In the Scottish highlands, several men pick up firewood and brush, return to their home and stoke the huge fire raging beneath cauldrons of barley mash. It's about 1150 A.D. and the men, monks safeguarded by giant monastery walls, are brewing a high-alcohol drink called "uisge beatha," the breath of life (aqua vitae in Latin). Around Europe, the truly amazing cathedrals are just being started while using the new technique: the flying buttress. A Wonderful Crusade is underway inside the Holy Land.
The monks, when not distilling the earliest known liquor which will be commonly known as Scotch whiskey, were growing food including the ingredients of the mash: barley and the fungi called yeast. The barley is soaked for several days, or "malted," and after ground (mashed) and fermentation begins. Distilling will happen in copper vats, and the monks pour the distillate into oak casks which would have taken months to produce and seal. The casks then sit for 6 months to several years. The safety and affluence of the monastery, and the frightened reverence the populace would have had for monks, guaranteed this to be one of the few reliable places for producing whiskey in the High Middle Ages.
The earliest commercial distilleries appear at the end of the 15th century, with written invoices for Scotch documented in 1495. As Europe urbanized and materials became more accessible, people could design and build more useful stills, those not exposed to the air and losing almost all of the product to steam. Coils and other reduction devices for barley distilling came into use, as well as other grains became popular.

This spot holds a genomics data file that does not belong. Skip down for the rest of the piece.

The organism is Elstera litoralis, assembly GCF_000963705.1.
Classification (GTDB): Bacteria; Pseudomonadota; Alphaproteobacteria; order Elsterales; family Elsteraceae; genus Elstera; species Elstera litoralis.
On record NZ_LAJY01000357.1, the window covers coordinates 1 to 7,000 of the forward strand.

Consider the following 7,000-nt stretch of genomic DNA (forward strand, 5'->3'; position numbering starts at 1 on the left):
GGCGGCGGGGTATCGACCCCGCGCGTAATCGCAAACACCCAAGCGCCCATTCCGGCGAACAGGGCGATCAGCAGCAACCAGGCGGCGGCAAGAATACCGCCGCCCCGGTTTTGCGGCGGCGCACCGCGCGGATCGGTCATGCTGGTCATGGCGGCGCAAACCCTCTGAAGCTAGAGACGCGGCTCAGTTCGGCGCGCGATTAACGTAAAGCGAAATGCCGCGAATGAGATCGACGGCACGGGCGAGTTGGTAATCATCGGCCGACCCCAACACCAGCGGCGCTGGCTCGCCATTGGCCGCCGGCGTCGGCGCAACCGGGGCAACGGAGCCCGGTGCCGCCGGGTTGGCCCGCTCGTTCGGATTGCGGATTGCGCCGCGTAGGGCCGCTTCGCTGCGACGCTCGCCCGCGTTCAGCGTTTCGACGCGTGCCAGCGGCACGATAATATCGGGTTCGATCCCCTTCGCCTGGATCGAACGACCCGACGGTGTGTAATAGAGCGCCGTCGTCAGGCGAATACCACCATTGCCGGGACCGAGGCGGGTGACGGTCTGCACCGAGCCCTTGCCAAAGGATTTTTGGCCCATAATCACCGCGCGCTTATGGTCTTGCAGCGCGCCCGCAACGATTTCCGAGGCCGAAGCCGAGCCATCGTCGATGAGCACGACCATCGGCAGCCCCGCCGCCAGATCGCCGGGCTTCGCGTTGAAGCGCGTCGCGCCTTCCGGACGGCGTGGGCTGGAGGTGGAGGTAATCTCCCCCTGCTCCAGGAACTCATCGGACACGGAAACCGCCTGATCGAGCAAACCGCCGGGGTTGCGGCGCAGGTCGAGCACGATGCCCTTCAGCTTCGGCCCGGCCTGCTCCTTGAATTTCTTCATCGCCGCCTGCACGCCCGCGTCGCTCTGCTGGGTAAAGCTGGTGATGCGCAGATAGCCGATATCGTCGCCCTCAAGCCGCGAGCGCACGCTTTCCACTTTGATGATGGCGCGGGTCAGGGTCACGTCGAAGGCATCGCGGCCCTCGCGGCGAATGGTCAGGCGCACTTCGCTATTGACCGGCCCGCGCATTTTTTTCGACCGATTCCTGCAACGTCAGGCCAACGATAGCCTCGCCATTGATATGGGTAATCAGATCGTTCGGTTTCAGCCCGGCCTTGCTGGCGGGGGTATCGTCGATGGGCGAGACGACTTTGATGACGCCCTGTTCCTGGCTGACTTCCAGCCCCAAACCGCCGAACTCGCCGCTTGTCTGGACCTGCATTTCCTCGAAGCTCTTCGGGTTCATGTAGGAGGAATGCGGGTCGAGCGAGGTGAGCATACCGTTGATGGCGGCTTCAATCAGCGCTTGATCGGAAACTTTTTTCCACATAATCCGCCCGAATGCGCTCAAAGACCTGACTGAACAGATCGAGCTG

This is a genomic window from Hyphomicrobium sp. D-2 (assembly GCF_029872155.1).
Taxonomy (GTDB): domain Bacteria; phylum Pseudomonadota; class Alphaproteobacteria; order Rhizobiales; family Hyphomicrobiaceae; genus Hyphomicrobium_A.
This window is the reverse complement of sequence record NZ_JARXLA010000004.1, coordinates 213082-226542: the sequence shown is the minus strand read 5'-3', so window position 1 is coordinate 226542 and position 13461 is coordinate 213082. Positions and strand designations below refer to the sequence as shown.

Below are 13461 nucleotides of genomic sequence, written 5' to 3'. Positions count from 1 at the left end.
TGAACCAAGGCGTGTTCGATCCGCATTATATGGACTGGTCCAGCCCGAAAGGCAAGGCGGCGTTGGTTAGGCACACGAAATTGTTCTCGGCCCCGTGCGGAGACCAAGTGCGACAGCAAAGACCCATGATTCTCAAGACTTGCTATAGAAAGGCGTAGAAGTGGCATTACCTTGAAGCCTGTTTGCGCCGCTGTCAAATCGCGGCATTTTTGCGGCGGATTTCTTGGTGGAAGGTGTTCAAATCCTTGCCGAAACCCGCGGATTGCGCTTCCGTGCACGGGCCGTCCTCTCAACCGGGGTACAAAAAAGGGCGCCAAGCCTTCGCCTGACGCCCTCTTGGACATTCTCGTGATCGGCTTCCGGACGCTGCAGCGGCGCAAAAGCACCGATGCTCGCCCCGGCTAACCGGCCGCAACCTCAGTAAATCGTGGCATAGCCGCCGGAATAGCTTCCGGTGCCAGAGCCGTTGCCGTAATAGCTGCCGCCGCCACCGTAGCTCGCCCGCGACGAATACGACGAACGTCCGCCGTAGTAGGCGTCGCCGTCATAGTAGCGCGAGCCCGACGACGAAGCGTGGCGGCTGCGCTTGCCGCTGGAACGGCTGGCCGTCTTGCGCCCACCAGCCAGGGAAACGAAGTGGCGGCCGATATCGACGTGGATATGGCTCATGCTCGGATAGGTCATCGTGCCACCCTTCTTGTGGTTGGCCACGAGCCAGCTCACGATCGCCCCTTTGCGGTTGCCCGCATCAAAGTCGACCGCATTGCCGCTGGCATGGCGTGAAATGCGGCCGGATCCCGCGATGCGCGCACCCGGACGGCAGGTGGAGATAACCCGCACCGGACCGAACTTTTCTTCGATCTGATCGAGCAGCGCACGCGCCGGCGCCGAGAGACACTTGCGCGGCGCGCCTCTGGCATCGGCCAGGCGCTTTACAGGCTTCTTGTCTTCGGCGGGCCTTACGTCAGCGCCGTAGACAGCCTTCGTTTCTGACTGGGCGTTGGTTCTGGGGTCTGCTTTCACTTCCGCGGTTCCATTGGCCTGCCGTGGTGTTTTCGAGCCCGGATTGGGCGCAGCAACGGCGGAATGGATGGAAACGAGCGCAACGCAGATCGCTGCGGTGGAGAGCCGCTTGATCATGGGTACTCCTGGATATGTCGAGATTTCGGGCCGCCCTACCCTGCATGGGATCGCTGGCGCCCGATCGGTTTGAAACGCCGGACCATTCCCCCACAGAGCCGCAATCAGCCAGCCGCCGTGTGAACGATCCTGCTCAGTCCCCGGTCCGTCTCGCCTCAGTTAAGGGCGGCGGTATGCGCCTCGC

Meanwhile, on which would become the American continent, Indians were making spirits from many native plants, including corn. Europeans arrived to see many foods and grains, and experienced corn whiskey for the very first time. In Massachusetts, the Scots-Irish people settling in and sawing down vast hardwood forests knew what to do. They used whatever materials were available to make corn liquor, and as early as 1633 the Massachusetts Colony started requiring a license to distribute it. The fight between governments looking for revenue and the people who sought to make their own rules about distilleries had begun.
Naturally, people had made wine and ale for far longer than this. Many beverages with alcohol were available, nevertheless the private enterprise issues that continue today had started. Prior to the revolution, still owners were left almost entirely alone. Washington and Jefferson operated their very own stills. After the revolution, taxes were put on all alcohol to help pay war debt and farmers wouldn't approve. Their stills had in large part grown to be their livelihoods.
The Whiskey Rebellion in western Pennsylvania was the greatest and best known of the battles moonshiners had with federal agents, nevertheless the battles continued, big and small, throughout rural areas in the east. The Appalachian Mountains through Virginia, West Virginia, North Carolina and Tennessee later became known for moonshine whiskey and the many legends of backwoods distilling.